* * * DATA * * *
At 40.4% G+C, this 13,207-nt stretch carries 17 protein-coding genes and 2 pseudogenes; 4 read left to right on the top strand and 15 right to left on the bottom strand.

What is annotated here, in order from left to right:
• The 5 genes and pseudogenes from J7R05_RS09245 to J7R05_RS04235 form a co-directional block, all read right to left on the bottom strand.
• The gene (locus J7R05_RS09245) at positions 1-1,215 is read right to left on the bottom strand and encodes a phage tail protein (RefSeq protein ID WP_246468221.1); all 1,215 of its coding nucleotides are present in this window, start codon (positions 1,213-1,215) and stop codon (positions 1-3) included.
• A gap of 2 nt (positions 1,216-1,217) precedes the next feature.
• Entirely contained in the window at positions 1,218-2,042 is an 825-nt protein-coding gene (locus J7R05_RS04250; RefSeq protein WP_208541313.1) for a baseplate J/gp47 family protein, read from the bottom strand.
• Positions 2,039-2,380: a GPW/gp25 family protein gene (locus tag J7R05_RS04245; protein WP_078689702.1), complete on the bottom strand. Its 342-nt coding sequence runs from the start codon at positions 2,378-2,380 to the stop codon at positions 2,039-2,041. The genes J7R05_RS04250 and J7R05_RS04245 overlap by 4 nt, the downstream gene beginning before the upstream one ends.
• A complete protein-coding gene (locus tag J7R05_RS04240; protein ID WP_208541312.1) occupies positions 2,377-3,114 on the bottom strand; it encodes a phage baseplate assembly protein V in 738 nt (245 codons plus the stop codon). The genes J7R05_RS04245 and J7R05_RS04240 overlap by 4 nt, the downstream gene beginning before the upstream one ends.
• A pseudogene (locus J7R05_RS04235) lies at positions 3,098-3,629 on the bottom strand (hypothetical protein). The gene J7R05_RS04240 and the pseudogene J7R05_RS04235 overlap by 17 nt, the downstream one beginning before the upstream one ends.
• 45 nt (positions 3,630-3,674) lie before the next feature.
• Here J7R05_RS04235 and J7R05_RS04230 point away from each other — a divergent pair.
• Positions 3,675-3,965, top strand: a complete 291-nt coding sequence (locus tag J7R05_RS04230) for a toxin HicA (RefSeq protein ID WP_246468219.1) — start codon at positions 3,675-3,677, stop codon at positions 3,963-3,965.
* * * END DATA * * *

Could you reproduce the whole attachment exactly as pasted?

At 40.4% G+C, this 13,207-nt stretch carries 17 protein-coding genes and 2 pseudogenes; 4 read left to right on the top strand and 15 right to left on the bottom strand.

What is annotated here, in order from left to right:
• The 5 genes and pseudogenes from J7R05_RS09245 to J7R05_RS04235 form a co-directional block, all read right to left on the bottom strand.
• The gene (locus J7R05_RS09245) at positions 1-1,215 is read right to left on the bottom strand and encodes a phage tail protein (RefSeq protein ID WP_246468221.1); all 1,215 of its coding nucleotides are present in this window, start codon (positions 1,213-1,215) and stop codon (positions 1-3) included.
• A gap of 2 nt (positions 1,216-1,217) precedes the next feature.
• Entirely contained in the window at positions 1,218-2,042 is an 825-nt protein-coding gene (locus J7R05_RS04250; RefSeq protein WP_208541313.1) for a baseplate J/gp47 family protein, read from the bottom strand.
• Positions 2,039-2,380: a GPW/gp25 family protein gene (locus tag J7R05_RS04245; protein WP_078689702.1), complete on the bottom strand. Its 342-nt coding sequence runs from the start codon at positions 2,378-2,380 to the stop codon at positions 2,039-2,041. The genes J7R05_RS04250 and J7R05_RS04245 overlap by 4 nt, the downstream gene beginning before the upstream one ends.
• A complete protein-coding gene (locus tag J7R05_RS04240; protein ID WP_208541312.1) occupies positions 2,377-3,114 on the bottom strand; it encodes a phage baseplate assembly protein V in 738 nt (245 codons plus the stop codon). The genes J7R05_RS04245 and J7R05_RS04240 overlap by 4 nt, the downstream gene beginning before the upstream one ends.
• A pseudogene (locus J7R05_RS04235) lies at positions 3,098-3,629 on the bottom strand (hypothetical protein). The gene J7R05_RS04240 and the pseudogene J7R05_RS04235 overlap by 17 nt, the downstream one beginning before the upstream one ends.
• 45 nt (positions 3,630-3,674) lie before the next feature.
• Here J7R05_RS04235 and J7R05_RS04230 point away from each other — a divergent pair.
• Positions 3,675-3,965, top strand: a complete 291-nt coding sequence (locus tag J7R05_RS04230) for a toxin HicA (RefSeq protein ID WP_246468219.1) — start codon at positions 3,675-3,677, stop codon at positions 3,963-3,965.